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Automated parsing of commands entered into a command line interface

IP.com Disclosure Number: IPCOM000184991D
Original Publication Date: 2009-Jul-07
Included in the Prior Art Database: 2009-Jul-07
Document File: 4 page(s) / 63K

Publishing Venue

IBM

Abstract

Applications that provide a command line interface (CLI) have traditionally written code to parse commands in a way that is often hard coded and usually highly dependent on the syntax of the supported commands. The supported commands are usually independently documented. This article describes the automatic parsing of CLI commands against syntax definitions defined in an XML schema that provides a high level of abstraction so that syntax changes do not mandate code changes. It also describes how user documentation and command usage summaries may be automatically generated from the XML command definitions.

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Automated parsing of commands entered into a command line interface

Applications that provide a command line interface (CLI) may support a rich set of commands, each of which has its own syntax with options, option values and arguments. When a user enters a command, the application has to parse the command, validate it against the correct syntax for the command, and determine what options and values are to be provided as inputs to the operation to be performed. Product documentation is expected to accurately document the syntax and usage of CLI commands supported by the application. There is often a requirement for the application to show accurate usage information that summarizes the syntax of a command.

Currently, there are two approaches commonly used by applications:
1. Hard coding - the application has specific code to parse each command. This requires significant implementation effort to develop and maintain. Changes to syntax of command always require coding changes. Keeping the parsing implementation, syntax description in the product documentation, and usage summaries of commands all consistent relies upon a lot of manual and error-prone work. Over time, all three tend to diverge leading to a poorly documented product and one that may have inconsistent behaviors across its commands.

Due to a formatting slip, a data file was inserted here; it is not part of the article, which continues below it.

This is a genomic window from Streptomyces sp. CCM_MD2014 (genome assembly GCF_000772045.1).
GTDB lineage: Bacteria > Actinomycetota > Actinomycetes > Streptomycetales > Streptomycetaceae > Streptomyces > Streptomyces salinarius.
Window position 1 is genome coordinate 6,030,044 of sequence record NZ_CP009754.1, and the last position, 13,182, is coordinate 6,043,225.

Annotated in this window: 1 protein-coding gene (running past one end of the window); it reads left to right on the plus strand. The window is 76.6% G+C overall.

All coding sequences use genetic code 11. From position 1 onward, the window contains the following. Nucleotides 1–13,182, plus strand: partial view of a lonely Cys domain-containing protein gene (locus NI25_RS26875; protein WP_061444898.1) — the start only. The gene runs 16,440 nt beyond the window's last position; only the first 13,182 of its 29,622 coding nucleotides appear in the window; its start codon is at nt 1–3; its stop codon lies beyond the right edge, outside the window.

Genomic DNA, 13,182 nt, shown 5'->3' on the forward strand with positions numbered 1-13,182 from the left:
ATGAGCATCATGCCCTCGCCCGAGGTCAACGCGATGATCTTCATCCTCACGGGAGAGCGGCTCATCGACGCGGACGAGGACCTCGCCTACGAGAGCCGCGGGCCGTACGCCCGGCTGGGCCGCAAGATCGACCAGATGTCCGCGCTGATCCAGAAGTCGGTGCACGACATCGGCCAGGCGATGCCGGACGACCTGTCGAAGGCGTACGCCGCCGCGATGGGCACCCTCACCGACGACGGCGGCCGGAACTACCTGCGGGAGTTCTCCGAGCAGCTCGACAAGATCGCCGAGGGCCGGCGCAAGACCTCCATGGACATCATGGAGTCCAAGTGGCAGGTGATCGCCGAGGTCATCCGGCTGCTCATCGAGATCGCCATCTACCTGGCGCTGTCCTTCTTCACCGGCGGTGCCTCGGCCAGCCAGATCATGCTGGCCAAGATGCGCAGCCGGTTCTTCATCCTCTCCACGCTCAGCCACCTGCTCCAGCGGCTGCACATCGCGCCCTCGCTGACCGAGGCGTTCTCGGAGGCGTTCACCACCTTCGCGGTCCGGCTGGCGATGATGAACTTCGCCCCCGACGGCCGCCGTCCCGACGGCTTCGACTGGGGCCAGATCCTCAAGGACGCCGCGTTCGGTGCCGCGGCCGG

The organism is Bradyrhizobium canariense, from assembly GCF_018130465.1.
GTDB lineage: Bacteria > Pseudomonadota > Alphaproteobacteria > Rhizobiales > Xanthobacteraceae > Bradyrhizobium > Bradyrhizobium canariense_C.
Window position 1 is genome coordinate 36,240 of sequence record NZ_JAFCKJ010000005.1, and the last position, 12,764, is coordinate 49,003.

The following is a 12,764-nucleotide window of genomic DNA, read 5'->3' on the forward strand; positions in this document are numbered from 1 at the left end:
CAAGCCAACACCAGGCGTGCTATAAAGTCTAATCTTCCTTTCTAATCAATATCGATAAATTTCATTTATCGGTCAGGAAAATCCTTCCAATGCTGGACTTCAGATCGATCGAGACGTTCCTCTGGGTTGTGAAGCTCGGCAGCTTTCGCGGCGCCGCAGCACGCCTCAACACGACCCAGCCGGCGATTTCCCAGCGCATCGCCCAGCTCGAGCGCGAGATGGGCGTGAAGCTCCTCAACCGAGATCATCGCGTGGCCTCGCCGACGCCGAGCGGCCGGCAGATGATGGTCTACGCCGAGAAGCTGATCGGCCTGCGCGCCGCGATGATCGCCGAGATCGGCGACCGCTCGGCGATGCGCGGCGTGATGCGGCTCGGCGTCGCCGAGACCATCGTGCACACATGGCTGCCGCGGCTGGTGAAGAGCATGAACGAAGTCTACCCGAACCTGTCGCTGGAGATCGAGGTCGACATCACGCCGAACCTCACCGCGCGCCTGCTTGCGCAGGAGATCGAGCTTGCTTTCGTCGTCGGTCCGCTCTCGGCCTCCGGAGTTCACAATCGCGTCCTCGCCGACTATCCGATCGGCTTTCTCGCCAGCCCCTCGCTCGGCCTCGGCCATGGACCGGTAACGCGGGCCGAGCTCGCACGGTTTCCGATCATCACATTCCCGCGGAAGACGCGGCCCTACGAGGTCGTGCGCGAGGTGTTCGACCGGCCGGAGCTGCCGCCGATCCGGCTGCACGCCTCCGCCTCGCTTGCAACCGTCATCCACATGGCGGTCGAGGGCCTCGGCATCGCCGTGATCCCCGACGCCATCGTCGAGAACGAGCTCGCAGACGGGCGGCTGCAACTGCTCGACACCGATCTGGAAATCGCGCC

2. Use of parsing definitions in application source code. In this approach, source code is written that contains the implementation of commands and the syntax of the command. Examples of prior art here include args4

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ava.net/)*

and Ray Hayes's CLI project (http://www.codeproject.com/KB/recipes/commandlineparser.aspx). These are based on the idea of annotated source code from which a CLI parser can be generated. In some cases, it is possible to generate syntax descriptions from the automatically generated parser. However, the definition of the command syntax is still embedded within the code and more structured fragments for inclusion into product documentation is not possible.

  Neither of these approaches provide solutions to the following requirements: Abstraction and separation of the definition of the syntax of a command from the

a.

code that implements the command. This allows the syntax of a command to be changed without impacting the source code of the command that executes the command. It also allows a single command implementation to be used with several different command syntaxes. This results in greater reuse of code and consistency across the commands supported by the application.

Command syntax should be defined as pure data, preferably in an appropriate

b.

XML schema. This allows syntax changes to be made without the need to modify or regenerate source code.

It should be possible to define the syntax of multiple commands.

c.

It should be possible to define the types of values that are inputs to the command

d.

and how these shall be validated and, if appropriate, transformed.

It should be poss...